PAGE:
Archive for May, 2006

Thoughts on Memorial Day

Monday, May 29th, 2006

I liked this piece from Alberto J. Mora, who until recently was the Navy’s top lawyer: An affront to American values.

In this war, we have come to a crossroads — much as we did in the events that led to Korematsu: Will we continue to regard the protection and promotion of human dignity as the essence of our national character and purpose, or will we bargain away human and national dignity in return for an additional possible measure of physical security?

More on Mora is available from Wikipedia.

The Haditha Massacre

Saturday, May 27th, 2006

The march of historic parallels with Vietnam continues, with the following headline greeting me in this morning’s LA Times: Photos indicate civilians slain execution-style.

WASHINGTON — Photographs taken by a Marine intelligence team have convinced investigators that a Marine unit killed as many as 24 unarmed Iraqis, some of them “execution-style,” in the insurgent stronghold of Haditha after a roadside bomb killed an American in November, officials close to the investigation said Friday.

The pictures are said to show wounds to the upper bodies of the victims, who included several women and six children. Some were shot in the head and some in the back, congressional and defense officials said.

One government official said the pictures showed that infantry Marines from Camp Pendleton “suffered a total breakdown in morality and leadership, with tragic results.”

No, it’s not exactly like My Lai, which saw more deaths, more official complicity, and more of a cover-up.

It’s not exactly like My Lai. It’s just horrible beyond description in the same way My Lai was.

That’s all.

More details:

I also found this piece from blogger Polimom interesting: War is hell. Seriously.

Just two days before this incident apparently occurred in November, I wrote a rare rant. At the time, I was ticked off about reports coming out of Iraq about the use of white phosphorous in Fallujah, and stories of torture. I said:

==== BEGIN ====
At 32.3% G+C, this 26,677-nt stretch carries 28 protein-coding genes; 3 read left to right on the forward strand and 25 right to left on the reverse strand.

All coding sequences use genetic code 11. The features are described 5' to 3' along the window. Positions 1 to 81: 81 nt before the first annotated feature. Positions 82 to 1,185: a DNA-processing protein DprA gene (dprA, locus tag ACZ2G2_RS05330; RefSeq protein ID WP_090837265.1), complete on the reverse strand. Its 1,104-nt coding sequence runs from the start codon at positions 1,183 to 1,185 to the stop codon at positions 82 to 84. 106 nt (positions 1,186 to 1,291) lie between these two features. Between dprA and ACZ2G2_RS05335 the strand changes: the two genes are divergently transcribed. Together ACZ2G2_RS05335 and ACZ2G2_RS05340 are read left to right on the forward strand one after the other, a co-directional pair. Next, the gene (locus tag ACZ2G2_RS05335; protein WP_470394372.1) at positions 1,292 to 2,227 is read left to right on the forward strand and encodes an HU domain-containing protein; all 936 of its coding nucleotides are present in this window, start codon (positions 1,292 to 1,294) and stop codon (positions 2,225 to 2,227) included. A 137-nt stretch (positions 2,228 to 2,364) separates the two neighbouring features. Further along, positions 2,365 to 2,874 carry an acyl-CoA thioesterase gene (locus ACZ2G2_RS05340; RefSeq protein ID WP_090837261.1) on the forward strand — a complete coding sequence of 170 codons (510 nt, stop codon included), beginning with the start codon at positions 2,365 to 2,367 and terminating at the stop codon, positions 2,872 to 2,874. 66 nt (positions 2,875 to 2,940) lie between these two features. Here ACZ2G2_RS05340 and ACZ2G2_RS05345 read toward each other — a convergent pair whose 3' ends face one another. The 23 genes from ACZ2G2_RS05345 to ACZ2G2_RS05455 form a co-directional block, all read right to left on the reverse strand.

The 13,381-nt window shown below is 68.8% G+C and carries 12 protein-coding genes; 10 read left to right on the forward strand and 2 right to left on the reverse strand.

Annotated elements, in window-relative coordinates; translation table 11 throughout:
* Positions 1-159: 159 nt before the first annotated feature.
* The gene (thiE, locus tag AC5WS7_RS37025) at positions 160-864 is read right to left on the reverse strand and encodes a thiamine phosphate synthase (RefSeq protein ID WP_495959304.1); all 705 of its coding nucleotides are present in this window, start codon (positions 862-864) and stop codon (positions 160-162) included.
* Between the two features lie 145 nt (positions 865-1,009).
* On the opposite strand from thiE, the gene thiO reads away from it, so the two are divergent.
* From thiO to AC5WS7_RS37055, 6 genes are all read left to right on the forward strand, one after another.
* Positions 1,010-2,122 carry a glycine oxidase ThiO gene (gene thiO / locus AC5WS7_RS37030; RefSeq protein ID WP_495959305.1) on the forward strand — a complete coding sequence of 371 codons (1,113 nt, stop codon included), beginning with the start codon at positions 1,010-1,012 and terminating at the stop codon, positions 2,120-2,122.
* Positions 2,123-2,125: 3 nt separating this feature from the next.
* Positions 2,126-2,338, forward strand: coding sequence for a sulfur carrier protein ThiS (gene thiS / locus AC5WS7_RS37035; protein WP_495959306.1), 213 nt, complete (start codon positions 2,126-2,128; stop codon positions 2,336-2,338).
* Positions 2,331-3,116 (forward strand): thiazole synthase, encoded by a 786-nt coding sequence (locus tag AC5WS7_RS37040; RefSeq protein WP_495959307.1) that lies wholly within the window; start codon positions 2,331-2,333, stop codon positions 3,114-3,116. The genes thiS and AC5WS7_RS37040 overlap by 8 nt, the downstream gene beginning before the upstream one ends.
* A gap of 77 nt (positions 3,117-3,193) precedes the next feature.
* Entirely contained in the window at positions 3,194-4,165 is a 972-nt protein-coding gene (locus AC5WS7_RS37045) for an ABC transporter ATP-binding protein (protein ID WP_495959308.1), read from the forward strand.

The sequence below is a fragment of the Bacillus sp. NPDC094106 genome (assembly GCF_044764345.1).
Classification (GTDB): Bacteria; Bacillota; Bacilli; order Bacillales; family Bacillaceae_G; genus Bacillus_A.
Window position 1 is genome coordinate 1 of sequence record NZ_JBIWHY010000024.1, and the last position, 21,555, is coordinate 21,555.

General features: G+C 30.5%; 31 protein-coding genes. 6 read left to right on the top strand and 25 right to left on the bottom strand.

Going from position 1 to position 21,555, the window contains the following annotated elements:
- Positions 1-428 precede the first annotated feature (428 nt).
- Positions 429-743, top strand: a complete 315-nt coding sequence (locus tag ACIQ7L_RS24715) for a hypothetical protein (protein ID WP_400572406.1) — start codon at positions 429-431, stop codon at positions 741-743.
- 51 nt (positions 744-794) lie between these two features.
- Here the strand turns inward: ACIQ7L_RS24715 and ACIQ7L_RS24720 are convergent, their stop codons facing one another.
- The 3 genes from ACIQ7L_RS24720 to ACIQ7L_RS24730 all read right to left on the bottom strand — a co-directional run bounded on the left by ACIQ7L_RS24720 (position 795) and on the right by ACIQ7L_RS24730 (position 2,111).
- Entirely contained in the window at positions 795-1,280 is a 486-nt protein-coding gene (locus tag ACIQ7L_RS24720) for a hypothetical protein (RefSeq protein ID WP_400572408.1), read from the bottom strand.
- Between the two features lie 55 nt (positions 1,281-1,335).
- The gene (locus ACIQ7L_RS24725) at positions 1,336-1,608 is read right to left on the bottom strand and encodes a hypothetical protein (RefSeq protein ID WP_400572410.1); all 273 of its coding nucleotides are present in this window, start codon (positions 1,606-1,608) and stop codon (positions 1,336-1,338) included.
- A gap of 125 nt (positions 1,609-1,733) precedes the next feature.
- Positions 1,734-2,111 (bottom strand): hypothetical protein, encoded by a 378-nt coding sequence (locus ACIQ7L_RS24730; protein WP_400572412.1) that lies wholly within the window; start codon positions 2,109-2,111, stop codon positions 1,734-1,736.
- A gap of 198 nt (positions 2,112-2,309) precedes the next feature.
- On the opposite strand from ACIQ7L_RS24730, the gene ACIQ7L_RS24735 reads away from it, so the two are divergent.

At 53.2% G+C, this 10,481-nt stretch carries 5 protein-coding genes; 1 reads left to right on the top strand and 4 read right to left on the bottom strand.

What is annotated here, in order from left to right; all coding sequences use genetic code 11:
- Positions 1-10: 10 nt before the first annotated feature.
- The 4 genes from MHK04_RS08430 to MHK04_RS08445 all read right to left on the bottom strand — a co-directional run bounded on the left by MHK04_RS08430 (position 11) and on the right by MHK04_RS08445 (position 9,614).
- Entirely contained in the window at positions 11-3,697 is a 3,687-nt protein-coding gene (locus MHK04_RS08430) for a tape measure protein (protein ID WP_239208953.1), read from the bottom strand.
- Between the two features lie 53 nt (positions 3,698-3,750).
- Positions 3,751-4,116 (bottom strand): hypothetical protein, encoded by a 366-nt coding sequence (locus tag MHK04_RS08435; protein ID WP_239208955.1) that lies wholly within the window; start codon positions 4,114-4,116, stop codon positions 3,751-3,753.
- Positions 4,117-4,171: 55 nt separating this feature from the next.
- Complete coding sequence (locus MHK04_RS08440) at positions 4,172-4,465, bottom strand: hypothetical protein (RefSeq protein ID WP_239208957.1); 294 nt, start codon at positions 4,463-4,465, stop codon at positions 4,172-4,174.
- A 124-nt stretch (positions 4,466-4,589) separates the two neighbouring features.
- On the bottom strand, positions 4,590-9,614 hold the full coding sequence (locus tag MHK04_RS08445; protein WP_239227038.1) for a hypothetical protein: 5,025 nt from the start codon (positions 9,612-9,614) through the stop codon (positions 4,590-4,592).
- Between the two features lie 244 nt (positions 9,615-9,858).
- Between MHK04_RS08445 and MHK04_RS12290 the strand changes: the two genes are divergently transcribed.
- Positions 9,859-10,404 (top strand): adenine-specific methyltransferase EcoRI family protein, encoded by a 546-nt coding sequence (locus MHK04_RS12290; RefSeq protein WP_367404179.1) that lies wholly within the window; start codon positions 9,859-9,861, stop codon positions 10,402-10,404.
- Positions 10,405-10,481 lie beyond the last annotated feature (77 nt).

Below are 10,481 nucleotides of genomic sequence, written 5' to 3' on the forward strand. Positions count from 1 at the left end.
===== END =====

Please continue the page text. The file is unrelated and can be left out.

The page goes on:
Bad enough that the American public was “dismayed” and “disturbed” when our little Janeys and Johnnys were discovered torturing their prisoners (remember Abu Ghraib?). Now, we’re hearing about lions, too. (LIONS????)

Folks, if you think our sons and daughters are being sent to a war with anything less than a targeted, focused hatred for the “enemy”, you are clueless. In basic training, they are given bayonets, with which they charge, screaming vicious epithets, at a straw dummy. Years ago, that straw dummy was a “Red” named Ivan. Any guesses what names they use today to dehumanize their “targets”?

War cannot be waged without virulent hate. It is not an academic exercise.


To kill, as we’ve asked our children to do in Iraq, requires hate, and whatever comes of the investigation in Haditha, we cannot forget that along with all the other losses and deaths, this is also the price we pay to wage war.

We sent them into hell, and the devil is running free. Surely we didn’t expect something different… did we?

Nope. Podcast 18

Saturday, May 27th, 2006

I actually recorded this a week ago Friday, but didn’t get around to posting until now. Apologies for the delay. Anyway: podcast 18.

In this installment:

  • The recent announcement by the Cornell team of this past winter’s non-findings regarding the Ivory-billed Woodpecker, and my response to some of the discussion that has been taking place at Tom Nelson’s Ivory-bill Skeptic weblog. Note that at one point I refer to him as “Wilson”, and at another point as “Tim Nelson.” Sorry about that. Misidentifications everywhere you look!
  • Seeing Lazuli Buntings and Blue Grosbeaks, woo hoo.
  • Podcasts I’ve been listening to lately: The Hollywood Saloon, Filmspotting (née Cinecast), and Keith and the Girl.